An actor whose power packed performances made his name synonymous with the world of Assamese film and theatre. Among the many movies to his credit are Hiya Diya Niya, Barood, Nayak to name a few. Yes we are talking about Ravi Sharma.
Team VibesMojo caught up with him for a quick chat and here are the edited excerpts of the interview:
VM: Did you want to be an actor? Take acting as your career?
Well, not in the initial stage of my life, but later on, I realised that probably God has, you know, created me to be a part of this because this is where I feel at home. I love my work and I also love the love I get from the people of Assam. I think it’s a huge responsibility because art and culture is not just something to be put in a watertight compartment and to be kept away in a precious wardrobe. It is something which we need to nurture, something which we need to develop, it is something which we need to observe and study every day because our own culture represents, the idea and the personality of the state, the mood of the people the requirement of the people and we are generally stating the problems of the people in our art form. Entertainment is a part of daily life, because when we say or whatever story we create, or we portray, we always show the good happens to the good and bad happens to the bad people. So, this is a very general kind of message that we always spread. So, I think art and culture need to be celebrated every day, every moment. And it’s sad that in our state so far, artistes have been kept away as a very separate segment who comes in handy only during festivals whether it’s Bihu or Puja, So this is something very sad. We should be a made part of the society, involved in the largers scheme of things because we are people too who’ve got a say. We are people with opinion, we are people who’ve got people behind us, we got people who love us, who admire us. So, when we say something, it creates an impact, it creates a wave.
We must always celebrate art and culture. Say for example, if you want to know what people used to wear in the 70s or the kind of hairstyle people had in the 70s, where would you go? You go to the archives and you see films you see films of 70s. You get to see the mentality, the problems that we faced, as a society and as a human being in the face of the world. The art and culture and the products that we create, you know, give you a fair and wonderful idea about what happened, what is happening and what is going to happen. So it should not be kept in a watertight compartment.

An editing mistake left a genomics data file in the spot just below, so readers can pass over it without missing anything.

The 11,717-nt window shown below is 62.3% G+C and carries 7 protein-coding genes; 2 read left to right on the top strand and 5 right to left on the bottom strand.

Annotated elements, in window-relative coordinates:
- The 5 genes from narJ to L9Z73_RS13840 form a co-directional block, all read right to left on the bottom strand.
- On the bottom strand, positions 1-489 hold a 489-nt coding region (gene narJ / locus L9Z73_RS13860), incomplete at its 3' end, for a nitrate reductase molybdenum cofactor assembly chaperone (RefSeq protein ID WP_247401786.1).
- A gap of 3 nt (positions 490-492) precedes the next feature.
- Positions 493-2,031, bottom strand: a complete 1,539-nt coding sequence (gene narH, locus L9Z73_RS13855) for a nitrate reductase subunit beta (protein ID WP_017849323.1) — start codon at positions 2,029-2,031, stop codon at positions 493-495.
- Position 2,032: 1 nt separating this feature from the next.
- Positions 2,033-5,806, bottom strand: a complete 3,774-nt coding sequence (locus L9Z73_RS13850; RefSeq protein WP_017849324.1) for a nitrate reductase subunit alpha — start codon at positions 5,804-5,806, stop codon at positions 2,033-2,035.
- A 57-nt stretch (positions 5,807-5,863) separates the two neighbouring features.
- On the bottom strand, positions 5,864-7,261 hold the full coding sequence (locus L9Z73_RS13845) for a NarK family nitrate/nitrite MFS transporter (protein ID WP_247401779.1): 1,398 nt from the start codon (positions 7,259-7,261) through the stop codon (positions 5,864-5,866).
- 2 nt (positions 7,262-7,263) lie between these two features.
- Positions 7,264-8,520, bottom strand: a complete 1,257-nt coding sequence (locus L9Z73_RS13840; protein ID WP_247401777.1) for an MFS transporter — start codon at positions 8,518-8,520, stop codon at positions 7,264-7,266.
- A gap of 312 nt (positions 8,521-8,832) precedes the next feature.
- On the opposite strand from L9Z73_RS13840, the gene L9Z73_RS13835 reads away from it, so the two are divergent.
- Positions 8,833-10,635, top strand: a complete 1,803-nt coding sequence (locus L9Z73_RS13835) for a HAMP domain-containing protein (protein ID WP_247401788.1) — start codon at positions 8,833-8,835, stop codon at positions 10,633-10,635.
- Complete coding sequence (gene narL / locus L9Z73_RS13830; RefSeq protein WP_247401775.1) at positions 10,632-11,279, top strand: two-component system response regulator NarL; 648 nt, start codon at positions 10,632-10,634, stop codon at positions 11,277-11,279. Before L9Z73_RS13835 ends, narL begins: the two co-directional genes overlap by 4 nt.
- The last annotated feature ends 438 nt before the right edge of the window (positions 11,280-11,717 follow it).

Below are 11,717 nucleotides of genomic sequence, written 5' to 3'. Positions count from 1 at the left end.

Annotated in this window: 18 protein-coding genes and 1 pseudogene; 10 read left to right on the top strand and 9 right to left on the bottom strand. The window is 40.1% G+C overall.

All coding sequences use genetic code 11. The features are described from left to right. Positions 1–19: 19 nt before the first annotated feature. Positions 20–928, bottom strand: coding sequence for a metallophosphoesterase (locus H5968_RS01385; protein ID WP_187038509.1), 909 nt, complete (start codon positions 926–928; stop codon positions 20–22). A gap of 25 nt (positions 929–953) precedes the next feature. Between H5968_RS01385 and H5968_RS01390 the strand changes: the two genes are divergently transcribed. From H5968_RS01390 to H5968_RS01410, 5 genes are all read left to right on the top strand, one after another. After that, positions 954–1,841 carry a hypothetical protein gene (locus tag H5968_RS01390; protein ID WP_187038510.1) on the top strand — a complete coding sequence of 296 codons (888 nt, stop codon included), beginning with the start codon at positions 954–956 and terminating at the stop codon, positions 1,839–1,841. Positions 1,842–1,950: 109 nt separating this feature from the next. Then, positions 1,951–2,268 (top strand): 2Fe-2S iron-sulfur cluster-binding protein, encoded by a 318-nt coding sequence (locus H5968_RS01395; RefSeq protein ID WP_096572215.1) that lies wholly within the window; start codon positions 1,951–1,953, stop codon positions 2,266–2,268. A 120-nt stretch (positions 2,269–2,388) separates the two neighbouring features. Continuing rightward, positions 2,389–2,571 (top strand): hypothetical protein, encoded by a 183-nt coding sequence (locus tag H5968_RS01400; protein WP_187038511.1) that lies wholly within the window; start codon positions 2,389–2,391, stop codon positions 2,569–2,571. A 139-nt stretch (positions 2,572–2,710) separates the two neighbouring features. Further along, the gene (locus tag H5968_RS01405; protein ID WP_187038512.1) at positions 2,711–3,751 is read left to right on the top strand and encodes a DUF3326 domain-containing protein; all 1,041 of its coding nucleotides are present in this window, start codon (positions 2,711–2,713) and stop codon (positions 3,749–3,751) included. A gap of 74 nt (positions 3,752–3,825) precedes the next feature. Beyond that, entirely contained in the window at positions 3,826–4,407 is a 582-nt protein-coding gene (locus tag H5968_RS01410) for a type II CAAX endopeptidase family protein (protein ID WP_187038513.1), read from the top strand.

VM: You have worked in several films. Have you ever come across a character that sounded very similar to the character that you have just finished playing? What do you do in such situations?
RS: See, I’m a person who acts with a lot of feelings, and even when I’m performing on stage where my tears are not seen by the people, I put my hundred percent into it. So when I’m portraying a character, I am that character. Even if it’s a negative character that I’m playing, I always try and justify it to the point where I give my hundred percent. So this is how I’ve been doing my work all these days. And the only evidence that I get is from the satisfaction of the people that I see on their faces when they meet me. So I think so far, I’m going okay, and I’m very happy doing what I do.
VM: What advice would you give to yourself if you were young?
RS: This advice is not just for an actor or just for a journalist, this is for everyone. Everyone who is from a state like this (Assam), which is so culturally diverse, and we are so rich. Unlike many other states, which celebrates just Holi, which celebrates just Pongal, we celebrate everything. So we are people of varied taste and hence we have a huge responsibility. Just be honest, and feel proud about what you do. See, if a janitor is not proud of what he’s doing. If he thinks if he judges his work by the kind of pay he gets, then I think it’ll be a very big loss, he will not celebrate his work, he should understand the importance of his job. If he doesn’t clean, we will not step on a clean floor. So everyone needs to understand the importance of their job. And to do it with utmost honesty. So I ask everyone to be very honest on what they’re doing, be very clear on their thoughts, to be a true person, and work hard, that’s all.
VM: Your projects in the pipeline?
RS: Yes, I’m shooting for Raghupati which is my baby. I’ve been working on it for the last three years. It’s my story, my script, and I’m doing the lead character. And I have a lot of old and new actors from the industry and we’ve already completed 80% of the shoot. After that, I’ll be busy with Barood II and it is a big brand. Barood I was a super-duper hit and Barood II will hopefully follow the same. So these are the two projects that I have in the pipeline.
- Rashtrapati Bhavan’s Mughal Gardens renamed ‘Amrit Udyan’, to open from Jan 31
- Tunes based on ragas, mega drone show to be flavour of Beating Retreat ceremony
- Meghalaya only state in India denying education to children: Mukul Sangma
- Counsel ‘decourted’ for donning jeans in Gauhati HC
- Budget session of Mizoram Assembly from Feb 7 to March 13
- Amit Shah stresses on need to increase conviction rate in country